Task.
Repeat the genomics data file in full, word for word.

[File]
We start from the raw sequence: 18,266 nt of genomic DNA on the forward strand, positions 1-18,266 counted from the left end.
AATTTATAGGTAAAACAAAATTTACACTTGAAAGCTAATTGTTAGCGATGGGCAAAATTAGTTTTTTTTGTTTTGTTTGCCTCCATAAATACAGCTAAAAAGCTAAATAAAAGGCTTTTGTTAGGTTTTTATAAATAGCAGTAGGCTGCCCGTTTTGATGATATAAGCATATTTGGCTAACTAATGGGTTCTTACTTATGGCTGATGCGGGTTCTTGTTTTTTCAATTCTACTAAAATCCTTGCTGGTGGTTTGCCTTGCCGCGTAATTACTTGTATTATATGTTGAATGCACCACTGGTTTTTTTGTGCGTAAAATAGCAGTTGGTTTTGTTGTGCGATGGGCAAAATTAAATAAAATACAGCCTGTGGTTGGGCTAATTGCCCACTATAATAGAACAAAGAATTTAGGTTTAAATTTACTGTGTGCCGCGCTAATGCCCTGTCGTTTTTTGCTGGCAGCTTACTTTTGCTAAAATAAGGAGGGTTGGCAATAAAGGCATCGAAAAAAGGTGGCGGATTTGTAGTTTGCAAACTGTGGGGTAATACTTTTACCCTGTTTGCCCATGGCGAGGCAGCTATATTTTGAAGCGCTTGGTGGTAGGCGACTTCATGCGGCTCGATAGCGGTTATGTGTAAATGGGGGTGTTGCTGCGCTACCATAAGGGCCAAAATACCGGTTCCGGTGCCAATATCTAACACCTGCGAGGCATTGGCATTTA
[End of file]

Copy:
We start from the raw sequence: 18,266 nt of genomic DNA on the forward strand, positions 1-18,266 counted from the left end.
AATTTATAGGTAAAACAAAATTTACACTTGAAAGCTAATTGTTAGCGATGGGCAAAATTAGTTTTTTTTGTTTTGTTTGCCTCCATAAATACAGCTAAAAAGCTAAATAAAAGGCTTTTGTTAGGTTTTTATAAATAGCAGTAGGCTGCCCGTTTTGATGATATAAGCATATTTGGCTAACTAATGGGTTCTTACTTATGGCTGATGCGGGTTCTTGTTTTTTCAATTCTACTAAAATCCTTGCTGGTGGTTTGCCTTGCCGCGTAATTACTTGTATTATATGTTGAATGCACCACTGGTTTTTTTGTGCGTAAAATAGCAGTTGGTTTTGTTGTGCGATGGGCAAAATTAAATAAAATACAGCCTGTGGTTGGGCTAATTGCCCACTATAATAGAACAAAGAATTTAGGTTTAAATTTACTGTGTGCCGCGCTAATGCCCTGTCGTTTTTTGCTGGCAGCTTACTTTTGCTAAAATAAGGAGGGTTGGCAATAAAGGCATCGAAAAAAGGTGGCGGATTTGTAGTTTGCAAACTGTGGGGTAATACTTTTACCCTGTTTGCCCATGGCGAGGCAGCTATATTTTGAAGCGCTTGGTGGTAGGCGACTTCATGCGGCTCGATAGCGGTTATGTGTAAATGGGGGTGTTGCTGCGCTACCATAAGGGCCAAAATACCGGTTCCGGTGCCAATATCTAACACCTGCGAGGCATTGGCATTTA